|Environmental Technologies Industries
|Argentina Environmental Export Market Plan|
|Chapter 3-Water Pollution Prevention and Control|
The Experience of Aguas ArgentinasThe Aguas Argentina concession covers the greater Buenos Aires area, which includes the Federal District and the 13 surrounding municipalities belonging to the Province of Buenos Aires. All are connected to the same water supply and sewerage system. The water distribution network covers some 11,000 km and the sewerage network about 7,000 km; water production capacity is more than 3.6 million cubic meters per day. In 1991, only 70 percent of the 8.6 million people were connected to the public water supply and 58 percent to the sewerage system. Only 5 percent of the 2.2 million cubic meters per day of sewerage was treated at one plant; the rest was discharged into the La Plata River.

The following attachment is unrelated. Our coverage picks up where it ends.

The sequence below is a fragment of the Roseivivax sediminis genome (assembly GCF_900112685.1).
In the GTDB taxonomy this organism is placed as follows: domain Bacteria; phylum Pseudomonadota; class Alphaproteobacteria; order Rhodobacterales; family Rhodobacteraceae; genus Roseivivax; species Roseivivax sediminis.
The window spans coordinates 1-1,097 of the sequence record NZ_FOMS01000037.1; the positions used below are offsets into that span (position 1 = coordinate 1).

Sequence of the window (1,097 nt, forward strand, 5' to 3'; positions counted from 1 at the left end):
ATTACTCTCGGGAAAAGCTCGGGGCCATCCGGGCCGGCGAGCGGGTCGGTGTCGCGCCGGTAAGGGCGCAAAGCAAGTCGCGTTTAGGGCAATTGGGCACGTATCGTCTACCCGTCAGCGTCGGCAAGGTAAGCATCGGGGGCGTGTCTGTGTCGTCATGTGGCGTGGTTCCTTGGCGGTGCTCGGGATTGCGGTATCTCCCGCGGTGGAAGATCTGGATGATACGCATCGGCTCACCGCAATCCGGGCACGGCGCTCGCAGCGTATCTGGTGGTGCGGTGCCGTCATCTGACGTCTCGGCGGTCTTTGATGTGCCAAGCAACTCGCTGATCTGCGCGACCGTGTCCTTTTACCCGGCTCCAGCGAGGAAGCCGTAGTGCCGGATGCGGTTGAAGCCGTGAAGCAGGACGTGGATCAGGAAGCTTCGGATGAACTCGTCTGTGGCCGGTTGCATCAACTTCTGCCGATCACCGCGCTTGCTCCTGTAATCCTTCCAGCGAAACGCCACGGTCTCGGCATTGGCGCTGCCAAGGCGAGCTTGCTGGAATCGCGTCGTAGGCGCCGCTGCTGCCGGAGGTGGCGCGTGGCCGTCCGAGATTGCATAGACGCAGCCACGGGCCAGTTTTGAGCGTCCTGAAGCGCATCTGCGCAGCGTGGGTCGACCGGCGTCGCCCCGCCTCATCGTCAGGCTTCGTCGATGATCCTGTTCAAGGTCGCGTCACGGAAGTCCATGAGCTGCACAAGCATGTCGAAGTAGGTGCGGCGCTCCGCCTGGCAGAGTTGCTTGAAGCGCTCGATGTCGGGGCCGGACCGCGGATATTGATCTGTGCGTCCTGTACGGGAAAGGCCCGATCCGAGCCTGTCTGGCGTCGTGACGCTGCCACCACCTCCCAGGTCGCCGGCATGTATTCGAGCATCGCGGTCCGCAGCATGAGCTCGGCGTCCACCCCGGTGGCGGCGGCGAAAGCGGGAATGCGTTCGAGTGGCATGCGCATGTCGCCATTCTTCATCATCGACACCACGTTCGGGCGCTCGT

Coverage Targets: The program established by the concession contract established coverage goals of 82 percent of inhabitants by 2001 and 100 percent by 2023 for water supply; 66 percent by 2001 and 95 percent by 2023 for sewage collection; and 100 percent by 2023 for sewage treatment. To date, the most progress has been in extending water supply to 1.1 million additional people. In addition, a half million people have been connected to the sewerage system. No additional wastewater treatment has been achieved.
Water Quality: Water quality improved considerably during the first four years of operation. As of 1996, the principal water quality parameters comply with standards set by the World Health Organization and the Argentine Ministry of Health. Since 1993, both Aguas Argentina and ETOSS have been monitoring water quality throughout the system 24 hours a day, 7 days a week.